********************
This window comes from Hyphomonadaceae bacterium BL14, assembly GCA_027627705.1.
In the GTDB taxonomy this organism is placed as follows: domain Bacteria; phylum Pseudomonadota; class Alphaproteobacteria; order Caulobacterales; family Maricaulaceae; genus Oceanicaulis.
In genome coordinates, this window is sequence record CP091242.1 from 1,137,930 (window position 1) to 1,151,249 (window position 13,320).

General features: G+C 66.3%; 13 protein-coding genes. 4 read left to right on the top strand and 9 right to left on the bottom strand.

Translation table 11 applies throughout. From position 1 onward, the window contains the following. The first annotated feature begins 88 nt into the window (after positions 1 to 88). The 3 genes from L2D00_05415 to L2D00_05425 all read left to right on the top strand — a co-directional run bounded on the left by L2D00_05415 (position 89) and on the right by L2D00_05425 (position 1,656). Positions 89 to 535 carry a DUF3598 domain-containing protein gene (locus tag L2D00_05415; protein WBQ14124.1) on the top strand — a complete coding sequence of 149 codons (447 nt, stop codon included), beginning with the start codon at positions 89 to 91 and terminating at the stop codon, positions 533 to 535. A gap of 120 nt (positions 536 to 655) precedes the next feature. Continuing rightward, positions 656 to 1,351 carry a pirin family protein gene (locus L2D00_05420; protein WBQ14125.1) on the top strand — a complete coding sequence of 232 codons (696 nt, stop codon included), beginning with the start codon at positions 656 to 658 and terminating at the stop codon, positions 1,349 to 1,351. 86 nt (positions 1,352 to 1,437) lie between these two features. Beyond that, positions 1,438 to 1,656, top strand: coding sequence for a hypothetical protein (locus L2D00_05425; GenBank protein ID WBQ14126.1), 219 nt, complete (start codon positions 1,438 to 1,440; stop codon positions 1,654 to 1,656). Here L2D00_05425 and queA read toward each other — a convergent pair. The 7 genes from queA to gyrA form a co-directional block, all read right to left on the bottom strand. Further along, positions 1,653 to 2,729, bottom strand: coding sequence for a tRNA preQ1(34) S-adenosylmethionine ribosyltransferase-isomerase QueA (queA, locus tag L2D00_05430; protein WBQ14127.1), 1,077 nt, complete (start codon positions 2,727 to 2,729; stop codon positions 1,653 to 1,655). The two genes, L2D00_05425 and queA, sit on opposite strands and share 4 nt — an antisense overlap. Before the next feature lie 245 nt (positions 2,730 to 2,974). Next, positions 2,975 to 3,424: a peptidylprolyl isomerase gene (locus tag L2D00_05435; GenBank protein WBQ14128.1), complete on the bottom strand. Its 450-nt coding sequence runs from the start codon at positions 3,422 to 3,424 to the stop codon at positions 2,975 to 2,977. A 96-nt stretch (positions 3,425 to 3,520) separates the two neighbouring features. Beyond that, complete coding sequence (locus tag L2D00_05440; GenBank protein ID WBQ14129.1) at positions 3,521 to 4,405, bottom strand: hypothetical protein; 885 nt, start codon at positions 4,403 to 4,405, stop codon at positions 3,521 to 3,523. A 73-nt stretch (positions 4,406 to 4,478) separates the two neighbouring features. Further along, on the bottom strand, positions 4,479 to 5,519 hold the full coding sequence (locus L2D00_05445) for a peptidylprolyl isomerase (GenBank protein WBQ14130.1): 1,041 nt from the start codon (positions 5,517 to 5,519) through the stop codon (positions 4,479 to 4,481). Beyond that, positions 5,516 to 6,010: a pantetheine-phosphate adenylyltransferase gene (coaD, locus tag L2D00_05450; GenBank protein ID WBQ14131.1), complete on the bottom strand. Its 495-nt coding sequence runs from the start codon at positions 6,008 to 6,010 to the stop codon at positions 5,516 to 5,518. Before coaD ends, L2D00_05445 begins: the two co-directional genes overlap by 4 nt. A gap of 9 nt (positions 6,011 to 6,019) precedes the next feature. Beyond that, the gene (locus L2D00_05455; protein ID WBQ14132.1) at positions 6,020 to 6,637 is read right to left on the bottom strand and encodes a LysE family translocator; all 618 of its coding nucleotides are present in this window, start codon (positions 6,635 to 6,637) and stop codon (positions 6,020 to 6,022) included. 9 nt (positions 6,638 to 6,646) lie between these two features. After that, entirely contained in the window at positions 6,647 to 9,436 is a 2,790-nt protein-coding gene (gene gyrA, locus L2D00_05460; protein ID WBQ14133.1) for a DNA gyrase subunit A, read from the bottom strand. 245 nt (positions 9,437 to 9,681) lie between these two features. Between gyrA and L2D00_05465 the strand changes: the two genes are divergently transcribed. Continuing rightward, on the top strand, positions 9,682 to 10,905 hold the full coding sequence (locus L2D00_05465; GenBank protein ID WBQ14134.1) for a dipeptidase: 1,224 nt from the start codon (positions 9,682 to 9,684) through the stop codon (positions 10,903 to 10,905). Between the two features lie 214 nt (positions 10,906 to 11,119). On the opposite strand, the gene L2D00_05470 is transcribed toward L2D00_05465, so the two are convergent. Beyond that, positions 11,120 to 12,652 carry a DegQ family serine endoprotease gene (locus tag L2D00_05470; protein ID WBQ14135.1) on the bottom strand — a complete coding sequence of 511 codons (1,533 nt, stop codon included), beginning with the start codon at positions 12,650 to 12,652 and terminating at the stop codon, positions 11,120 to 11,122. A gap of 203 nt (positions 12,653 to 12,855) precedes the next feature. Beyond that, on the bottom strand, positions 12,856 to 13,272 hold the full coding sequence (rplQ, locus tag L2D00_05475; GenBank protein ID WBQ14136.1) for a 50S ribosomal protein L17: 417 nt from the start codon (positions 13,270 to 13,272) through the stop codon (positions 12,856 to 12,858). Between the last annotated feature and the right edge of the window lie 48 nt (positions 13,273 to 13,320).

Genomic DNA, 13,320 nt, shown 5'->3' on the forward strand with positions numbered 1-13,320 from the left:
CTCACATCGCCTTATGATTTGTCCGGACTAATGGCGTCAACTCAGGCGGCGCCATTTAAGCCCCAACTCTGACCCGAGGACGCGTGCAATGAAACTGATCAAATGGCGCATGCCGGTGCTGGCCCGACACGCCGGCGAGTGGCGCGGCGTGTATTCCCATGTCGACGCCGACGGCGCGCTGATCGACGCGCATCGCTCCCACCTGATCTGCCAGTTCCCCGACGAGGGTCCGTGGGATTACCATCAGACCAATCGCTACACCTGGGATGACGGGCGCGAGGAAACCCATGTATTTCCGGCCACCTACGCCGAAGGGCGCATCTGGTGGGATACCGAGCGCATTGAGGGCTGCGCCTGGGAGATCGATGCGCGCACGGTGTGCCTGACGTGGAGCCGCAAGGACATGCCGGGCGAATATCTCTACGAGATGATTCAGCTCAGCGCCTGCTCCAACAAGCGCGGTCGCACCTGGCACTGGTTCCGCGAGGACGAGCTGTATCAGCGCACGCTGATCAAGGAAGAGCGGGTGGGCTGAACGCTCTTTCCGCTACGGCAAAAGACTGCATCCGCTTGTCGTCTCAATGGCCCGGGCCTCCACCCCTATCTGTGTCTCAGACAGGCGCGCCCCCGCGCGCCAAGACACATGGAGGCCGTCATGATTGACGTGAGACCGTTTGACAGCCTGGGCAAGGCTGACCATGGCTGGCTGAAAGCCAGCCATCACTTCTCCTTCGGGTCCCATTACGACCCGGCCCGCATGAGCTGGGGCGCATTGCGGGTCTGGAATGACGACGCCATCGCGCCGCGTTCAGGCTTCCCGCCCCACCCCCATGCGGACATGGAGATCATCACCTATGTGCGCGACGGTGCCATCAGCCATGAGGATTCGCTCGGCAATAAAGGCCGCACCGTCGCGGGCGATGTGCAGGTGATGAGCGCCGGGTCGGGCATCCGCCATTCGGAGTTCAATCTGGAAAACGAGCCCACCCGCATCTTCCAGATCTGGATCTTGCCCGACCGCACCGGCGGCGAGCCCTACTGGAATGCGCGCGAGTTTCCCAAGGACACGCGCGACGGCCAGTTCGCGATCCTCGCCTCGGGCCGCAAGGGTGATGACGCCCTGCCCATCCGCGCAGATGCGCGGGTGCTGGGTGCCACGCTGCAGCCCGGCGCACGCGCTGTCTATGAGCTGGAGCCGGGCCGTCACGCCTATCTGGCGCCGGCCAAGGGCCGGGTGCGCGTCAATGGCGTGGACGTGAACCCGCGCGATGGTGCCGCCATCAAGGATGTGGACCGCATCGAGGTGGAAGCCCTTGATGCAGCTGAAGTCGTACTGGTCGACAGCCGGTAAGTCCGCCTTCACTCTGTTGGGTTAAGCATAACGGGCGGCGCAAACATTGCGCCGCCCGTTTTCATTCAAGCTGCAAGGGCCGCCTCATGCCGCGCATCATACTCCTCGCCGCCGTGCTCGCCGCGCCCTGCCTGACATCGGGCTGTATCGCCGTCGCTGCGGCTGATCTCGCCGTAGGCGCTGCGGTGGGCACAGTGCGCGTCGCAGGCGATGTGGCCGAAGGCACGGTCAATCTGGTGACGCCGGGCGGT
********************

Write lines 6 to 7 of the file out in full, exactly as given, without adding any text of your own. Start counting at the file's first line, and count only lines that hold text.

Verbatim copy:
Genomic DNA, 13,320 nt, shown 5'->3' on the forward strand with positions numbered 1-13,320 from the left:
CTCACATCGCCTTATGATTTGTCCGGACTAATGGCGTCAACTCAGGCGGCGCCATTTAAGCCCCAACTCTGACCCGAGGACGCGTGCAATGAAACTGATCAAATGGCGCATGCCGGTGCTGGCCCGACACGCCGGCGAGTGGCGCGGCGTGTATTCCCATGTCGACGCCGACGGCGCGCTGATCGACGCGCATCGCTCCCACCTGATCTGCCAGTTCCCCGACGAGGGTCCGTGGGATTACCATCAGACCAATCGCTACACCTGGGATGACGGGCGCGAGGAAACCCATGTATTTCCGGCCACCTACGCCGAAGGGCGCATCTGGTGGGATACCGAGCGCATTGAGGGCTGCGCCTGGGAGATCGATGCGCGCACGGTGTGCCTGACGTGGAGCCGCAAGGACATGCCGGGCGAATATCTCTACGAGATGATTCAGCTCAGCGCCTGCTCCAACAAGCGCGGTCGCACCTGGCACTGGTTCCGCGAGGACGAGCTGTATCAGCGCACGCTGATCAAGGAAGAGCGGGTGGGCTGAACGCTCTTTCCGCTACGGCAAAAGACTGCATCCGCTTGTCGTCTCAATGGCCCGGGCCTCCACCCCTATCTGTGTCTCAGACAGGCGCGCCCCCGCGCGCCAAGACACATGGAGGCCGTCATGATTGACGTGAGACCGTTTGACAGCCTGGGCAAGGCTGACCATGGCTGGCTGAAAGCCAGCCATCACTTCTCCTTCGGGTCCCATTACGACCCGGCCCGCATGAGCTGGGGCGCATTGCGGGTCTGGAATGACGACGCCATCGCGCCGCGTTCAGGCTTCCCGCCCCACCCCCATGCGGACATGGAGATCATCACCTATGTGCGCGACGGTGCCATCAGCCATGAGGATTCGCTCGGCAATAAAGGCCGCACCGTCGCGGGCGATGTGCAGGTGATGAGCGCCGGGTCGGGCATCCGCCATTCGGAGTTCAATCTGGAAAACGAGCCCACCCGCATCTTCCAGATCTGGATCTTGCCCGACCGCACCGGCGGCGAGCCCTACTGGAATGCGCGCGAGTTTCCCAAGGACACGCGCGACGGCCAGTTCGCGATCCTCGCCTCGGGCCGCAAGGGTGATGACGCCCTGCCCATCCGCGCAGATGCGCGGGTGCTGGGTGCCACGCTGCAGCCCGGCGCACGCGCTGTCTATGAGCTGGAGCCGGGCCGTCACGCCTATCTGGCGCCGGCCAAGGGCCGGGTGCGCGTCAATGGCGTGGACGTGAACCCGCGCGATGGTGCCGCCATCAAGGATGTGGACCGCATCGAGGTGGAAGCCCTTGATGCAGCTGAAGTCGTACTGGTCGACAGCCGGTAAGTCCGCCTTCACTCTGTTGGGTTAAGCATAACGGGCGGCGCAAACATTGCGCCGCCCGTTTTCATTCAAGCTGCAAGGGCCGCCTCATGCCGCGCATCATACTCCTCGCCGCCGTGCTCGCCGCGCCCTGCCTGACATCGGGCTGTATCGCCGTCGCTGCGGCTGATCTCGCCGTAGGCGCTGCGGTGGGCACAGTGCGCGTCGCAGGCGATGTGGCCGAAGGCACGGTCAATCTGGTGACGCCGGGCGGT